A dargah in Sufi tradition is not just a physical structure; instead, it is a mixture of faith and social connectivity for thousands of devotees who believe in that particular Sufi leader. The tomb (dargah) of a Sufi master consists of his grave, and symbolically it also reflects his mystical station.
The word dargah means a royal chamber or a doorway. Dargah as compared to other forms of Sufi tombs are more extensive in area. It includes not only the grave of the Sufi master but a cemetery, mosque, madrasa and elaborated market such as the dargah of Muinuddin Chishti in Ajmer and Shaikh Nizamuddin Auliya in Delhi.
Visiting a dargah is an integral part of the Sufi tradition. These devotional visits known as ziyarat are embedded within the beliefs and practices of Islam since its inception. Visit the Dargah of Shaikh Nizamuddin Auliya in Delhi can an overwhelming and intense experience for the first-timer. Located near the Hazrat Nizamuddin Railway Station, the dargah is less than fifteen minutes on foot and 10 minutes on a rickshaw or an auto. The tomb of Humayun is also situated on the road leading to the dargah. The entrance is a full street filled with shops selling goods varying from flowers, clothes to paranthas. The street becomes narrower as it heads towards the dargah. One can find shops of different sizes and nature in every direction in the whole place.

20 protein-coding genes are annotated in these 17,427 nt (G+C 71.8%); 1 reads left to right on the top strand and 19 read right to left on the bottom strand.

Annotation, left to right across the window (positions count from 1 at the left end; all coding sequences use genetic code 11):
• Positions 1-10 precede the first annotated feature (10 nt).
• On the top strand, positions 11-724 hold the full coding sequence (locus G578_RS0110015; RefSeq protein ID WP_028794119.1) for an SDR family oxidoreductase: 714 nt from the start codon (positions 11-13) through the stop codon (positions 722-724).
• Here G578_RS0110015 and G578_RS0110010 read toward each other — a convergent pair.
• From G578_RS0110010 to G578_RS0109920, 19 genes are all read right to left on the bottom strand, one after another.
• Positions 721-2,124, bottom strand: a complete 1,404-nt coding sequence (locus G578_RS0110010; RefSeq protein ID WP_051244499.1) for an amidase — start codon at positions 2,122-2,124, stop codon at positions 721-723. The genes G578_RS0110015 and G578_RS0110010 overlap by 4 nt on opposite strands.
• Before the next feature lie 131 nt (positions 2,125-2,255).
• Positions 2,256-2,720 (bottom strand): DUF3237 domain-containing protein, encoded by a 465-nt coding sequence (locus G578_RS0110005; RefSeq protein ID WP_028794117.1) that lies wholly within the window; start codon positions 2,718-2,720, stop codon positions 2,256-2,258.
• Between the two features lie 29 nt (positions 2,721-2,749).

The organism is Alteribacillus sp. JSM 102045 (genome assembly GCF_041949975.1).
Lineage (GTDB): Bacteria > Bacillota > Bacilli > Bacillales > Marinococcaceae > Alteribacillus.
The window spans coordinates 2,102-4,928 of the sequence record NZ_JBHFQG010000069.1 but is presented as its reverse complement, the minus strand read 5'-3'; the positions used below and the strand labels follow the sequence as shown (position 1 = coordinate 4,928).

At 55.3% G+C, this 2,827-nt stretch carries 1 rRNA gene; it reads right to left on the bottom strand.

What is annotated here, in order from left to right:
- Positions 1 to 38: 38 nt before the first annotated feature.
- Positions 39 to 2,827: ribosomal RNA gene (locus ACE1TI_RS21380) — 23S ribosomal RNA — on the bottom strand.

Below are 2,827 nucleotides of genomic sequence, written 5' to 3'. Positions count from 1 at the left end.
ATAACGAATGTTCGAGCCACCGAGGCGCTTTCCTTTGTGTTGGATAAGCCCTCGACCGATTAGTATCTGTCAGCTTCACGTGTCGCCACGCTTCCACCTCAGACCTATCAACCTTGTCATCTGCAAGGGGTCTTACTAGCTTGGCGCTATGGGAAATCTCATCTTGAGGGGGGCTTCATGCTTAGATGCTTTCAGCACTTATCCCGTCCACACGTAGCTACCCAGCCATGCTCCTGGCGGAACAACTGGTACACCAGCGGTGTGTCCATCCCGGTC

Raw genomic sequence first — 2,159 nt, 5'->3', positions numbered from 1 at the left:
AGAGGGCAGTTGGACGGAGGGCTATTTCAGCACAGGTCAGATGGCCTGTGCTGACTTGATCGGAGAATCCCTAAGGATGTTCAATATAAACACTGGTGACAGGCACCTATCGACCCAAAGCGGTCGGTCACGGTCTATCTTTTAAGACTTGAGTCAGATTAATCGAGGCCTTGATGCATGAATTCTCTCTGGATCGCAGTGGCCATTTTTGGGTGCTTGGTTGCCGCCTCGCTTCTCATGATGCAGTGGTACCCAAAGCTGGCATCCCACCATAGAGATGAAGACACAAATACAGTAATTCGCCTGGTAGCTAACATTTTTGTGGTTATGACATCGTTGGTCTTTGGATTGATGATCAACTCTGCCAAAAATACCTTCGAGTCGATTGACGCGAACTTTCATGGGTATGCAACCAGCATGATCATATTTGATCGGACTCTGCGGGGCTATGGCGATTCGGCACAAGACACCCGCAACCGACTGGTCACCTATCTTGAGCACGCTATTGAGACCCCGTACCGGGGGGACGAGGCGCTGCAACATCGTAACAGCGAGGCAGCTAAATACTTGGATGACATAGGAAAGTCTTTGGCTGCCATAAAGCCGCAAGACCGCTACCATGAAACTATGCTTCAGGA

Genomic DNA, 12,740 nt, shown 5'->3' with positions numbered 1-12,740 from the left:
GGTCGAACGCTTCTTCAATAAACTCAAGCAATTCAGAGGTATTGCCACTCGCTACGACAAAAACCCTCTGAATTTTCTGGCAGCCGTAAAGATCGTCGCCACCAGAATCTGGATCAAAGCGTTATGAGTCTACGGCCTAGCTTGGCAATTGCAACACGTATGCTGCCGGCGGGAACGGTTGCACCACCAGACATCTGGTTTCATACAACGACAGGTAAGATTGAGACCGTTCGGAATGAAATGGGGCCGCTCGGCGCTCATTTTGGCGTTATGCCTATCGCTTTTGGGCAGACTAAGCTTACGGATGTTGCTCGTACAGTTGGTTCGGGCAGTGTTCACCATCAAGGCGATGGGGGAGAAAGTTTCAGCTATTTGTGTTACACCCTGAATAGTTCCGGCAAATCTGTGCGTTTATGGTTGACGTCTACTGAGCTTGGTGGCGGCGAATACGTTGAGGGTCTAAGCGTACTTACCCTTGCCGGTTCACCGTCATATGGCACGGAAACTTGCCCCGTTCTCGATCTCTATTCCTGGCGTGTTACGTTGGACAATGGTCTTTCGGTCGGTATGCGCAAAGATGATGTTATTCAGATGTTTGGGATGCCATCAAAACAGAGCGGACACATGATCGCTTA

Further, the smell of freshly butchered meat captures the attention of the traveller along with the calls of shopkeepers inviting the pilgrims to remove shoes and purchase flowers from their shops to be presented at the tomb. The shops are antique, like the goods they sell. These shops sell flowers, rose petals, garlands, sheets bordered with golden lace (chadar), ittr (perfume), fragrant sticks, tabarruk (sacred offering) and traditional pieces of metal crockery with calligraphic inscriptions from Quran. The goods used for devotional activities are kept in the wicker baskets. There are shops for religious books, prayer verse books. Some of the shops are stacked with the compact discs and cassettes of qawwalis.
A lesson in loyalty and love
The ziyarat (translates to visit) to Nizamuddin's tomb begins by first paying homage to the gatekeeper of his dargah and his beloved disciple Amir Khusrau. The storytellers say it of the region that Nizamuddin Auliya was on his deathbed and was expecting Amir Khusrau to visit him and passed on instructions that he should not be allowed as he feared that the grief of Amir Khusrau might force him to come back from the death which would be disrespecting the word of God. Amir Khusrau visited the area and was not allowed to pass, and he stayed for six months where he died. Today it is said, is mandatory for every pilgrim to pray at the tomb of Amir Khusrau first 'to seek the gate pass', to enter the tomb of the Shaikh Nizamuddin.
The most crucial day in the week at the dargah of Nizamuddin is Thursday. The daily visitors and the guides to the dargah stress that the shrine must be visited on Thursdays. The qawwalis are organized after prayers, mostly between 9 to 10.30 p.m. It is the most crowded day of the week. The dargah has its hereditary qawwals, which are attached to this shrine for centuries also claim to be the descendants of the qawwals who sang for Shaikh Nizamuddin himself. The community of these traditional singers trace their origin to those qawwals who were trained by Amir Khusrau himself.
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